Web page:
S.2101 - Wage Theft Prevention and Wage Recovery Act116th Congress (2019-2020) |
|Sponsor:||Sen. Murray, Patty [D-WA] (Introduced 07/11/2019)|
|Committees:||Senate - Health, Education, Labor, and Pensions|
|Latest Action:||Senate - 07/11/2019 Read twice and referred to the Committee on Health, Education, Labor, and Pensions. (All Actions)|
This bill has the status Introduced
Here are the steps for Status of Legislation:
- Passed Senate
- Passed House
- To President
- Became Law
Summary: S.2101 — 116th Congress (2019-2020)All Information (Except Text)
Introduced in Senate (07/11/2019)
Wage Theft Prevention and Wage Recovery Act
This bill amends the Fair Labor Standards Act of 1938 (FLSA) to require employers to make initial and modified disclosures to employees of the terms of their employment, provide such employees with regular paystubs, and make a final payment to an employee for uncompensated work hours within 14 days of the employee's termination. Employers must also allow employees access to wage records.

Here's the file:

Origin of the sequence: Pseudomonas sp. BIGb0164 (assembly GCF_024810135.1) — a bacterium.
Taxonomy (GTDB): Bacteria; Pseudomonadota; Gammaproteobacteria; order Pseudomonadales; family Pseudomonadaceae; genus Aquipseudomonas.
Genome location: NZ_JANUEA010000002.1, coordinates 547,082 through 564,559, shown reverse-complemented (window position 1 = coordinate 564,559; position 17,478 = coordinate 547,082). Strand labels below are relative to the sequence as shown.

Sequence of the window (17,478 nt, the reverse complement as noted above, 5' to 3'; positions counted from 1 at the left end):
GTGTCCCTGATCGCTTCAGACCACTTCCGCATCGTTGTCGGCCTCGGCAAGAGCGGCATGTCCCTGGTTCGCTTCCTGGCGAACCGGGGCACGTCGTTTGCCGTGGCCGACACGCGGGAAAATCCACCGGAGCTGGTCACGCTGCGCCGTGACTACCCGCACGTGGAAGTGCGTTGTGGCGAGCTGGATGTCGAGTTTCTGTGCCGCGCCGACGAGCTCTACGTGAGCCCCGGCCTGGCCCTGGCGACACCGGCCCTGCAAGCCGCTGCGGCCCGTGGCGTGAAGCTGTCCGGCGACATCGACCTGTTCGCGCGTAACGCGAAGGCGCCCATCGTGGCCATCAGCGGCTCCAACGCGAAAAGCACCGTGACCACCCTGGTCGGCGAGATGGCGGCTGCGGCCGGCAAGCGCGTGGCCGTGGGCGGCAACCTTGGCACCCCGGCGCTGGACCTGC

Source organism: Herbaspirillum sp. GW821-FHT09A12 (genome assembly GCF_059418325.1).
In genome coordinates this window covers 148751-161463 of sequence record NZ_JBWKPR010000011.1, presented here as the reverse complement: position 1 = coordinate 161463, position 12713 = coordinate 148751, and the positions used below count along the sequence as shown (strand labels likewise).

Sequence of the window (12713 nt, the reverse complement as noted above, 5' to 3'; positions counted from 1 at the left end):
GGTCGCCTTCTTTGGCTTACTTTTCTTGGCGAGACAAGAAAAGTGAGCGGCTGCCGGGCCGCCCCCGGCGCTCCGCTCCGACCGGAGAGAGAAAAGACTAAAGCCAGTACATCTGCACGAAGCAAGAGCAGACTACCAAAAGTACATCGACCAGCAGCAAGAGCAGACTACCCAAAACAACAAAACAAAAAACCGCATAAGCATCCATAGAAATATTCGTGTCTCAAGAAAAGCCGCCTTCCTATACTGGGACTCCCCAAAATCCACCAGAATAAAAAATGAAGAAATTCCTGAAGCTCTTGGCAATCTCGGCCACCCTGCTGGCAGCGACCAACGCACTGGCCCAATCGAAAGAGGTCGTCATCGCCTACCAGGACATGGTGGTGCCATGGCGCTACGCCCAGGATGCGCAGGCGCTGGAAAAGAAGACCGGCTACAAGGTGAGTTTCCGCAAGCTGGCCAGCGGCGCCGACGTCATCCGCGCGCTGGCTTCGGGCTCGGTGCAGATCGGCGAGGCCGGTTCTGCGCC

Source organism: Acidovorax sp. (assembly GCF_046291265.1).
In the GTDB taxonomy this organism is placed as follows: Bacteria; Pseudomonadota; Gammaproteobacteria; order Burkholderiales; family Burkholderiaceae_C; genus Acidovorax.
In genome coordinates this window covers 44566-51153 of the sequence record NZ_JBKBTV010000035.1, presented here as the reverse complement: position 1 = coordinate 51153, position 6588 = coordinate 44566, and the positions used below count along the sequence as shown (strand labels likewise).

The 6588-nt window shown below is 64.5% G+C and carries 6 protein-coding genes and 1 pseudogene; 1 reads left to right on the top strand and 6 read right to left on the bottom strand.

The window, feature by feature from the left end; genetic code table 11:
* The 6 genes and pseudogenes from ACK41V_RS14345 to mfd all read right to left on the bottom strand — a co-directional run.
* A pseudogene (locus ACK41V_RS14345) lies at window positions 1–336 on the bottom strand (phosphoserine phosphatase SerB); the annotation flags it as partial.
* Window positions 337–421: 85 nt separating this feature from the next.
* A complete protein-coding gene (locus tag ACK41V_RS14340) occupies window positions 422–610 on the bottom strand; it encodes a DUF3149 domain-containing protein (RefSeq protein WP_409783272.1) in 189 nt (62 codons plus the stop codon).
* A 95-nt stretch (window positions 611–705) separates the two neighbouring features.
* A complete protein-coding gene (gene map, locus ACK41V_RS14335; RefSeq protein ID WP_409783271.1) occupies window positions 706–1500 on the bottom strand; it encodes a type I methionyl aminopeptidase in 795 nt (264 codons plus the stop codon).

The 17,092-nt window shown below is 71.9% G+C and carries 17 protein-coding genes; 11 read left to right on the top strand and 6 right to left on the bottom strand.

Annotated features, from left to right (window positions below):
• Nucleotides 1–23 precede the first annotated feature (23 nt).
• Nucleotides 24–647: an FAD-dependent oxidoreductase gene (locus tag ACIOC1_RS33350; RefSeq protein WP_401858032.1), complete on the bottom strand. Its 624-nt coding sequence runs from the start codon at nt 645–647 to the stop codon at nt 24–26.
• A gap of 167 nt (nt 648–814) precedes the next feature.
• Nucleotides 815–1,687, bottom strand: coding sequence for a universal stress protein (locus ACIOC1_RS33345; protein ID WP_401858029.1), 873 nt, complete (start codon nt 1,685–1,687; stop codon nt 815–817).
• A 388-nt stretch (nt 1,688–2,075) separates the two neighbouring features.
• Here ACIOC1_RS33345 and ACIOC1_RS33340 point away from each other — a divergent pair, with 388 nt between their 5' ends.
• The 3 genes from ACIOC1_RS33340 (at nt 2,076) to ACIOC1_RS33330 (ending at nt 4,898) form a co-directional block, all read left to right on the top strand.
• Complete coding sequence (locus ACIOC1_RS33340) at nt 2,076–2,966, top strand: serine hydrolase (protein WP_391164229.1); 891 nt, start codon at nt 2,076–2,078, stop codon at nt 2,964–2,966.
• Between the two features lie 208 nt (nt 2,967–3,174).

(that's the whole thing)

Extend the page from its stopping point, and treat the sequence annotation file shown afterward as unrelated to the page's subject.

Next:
An employer must compensate an employee at the rate specified in an employment contract, including a collective bargaining agreement, that specifies a rate of pay higher than the minimum wage rate.
The bill establishes new and increased civil and criminal penalties for FLSA overtime or minimum wage violations, including referral to the Department of Justice for criminal prosecution of employers who engage in wage theft, falsification of wage records, or retaliation against employees.
The Wage and Hour Division of the Department of Labor must provide grants to specified organizations, including nonprofits and educational institutions, to enhance the enforcement of wage and hour laws. The Government Accountability Office must study and report on successful grant programs.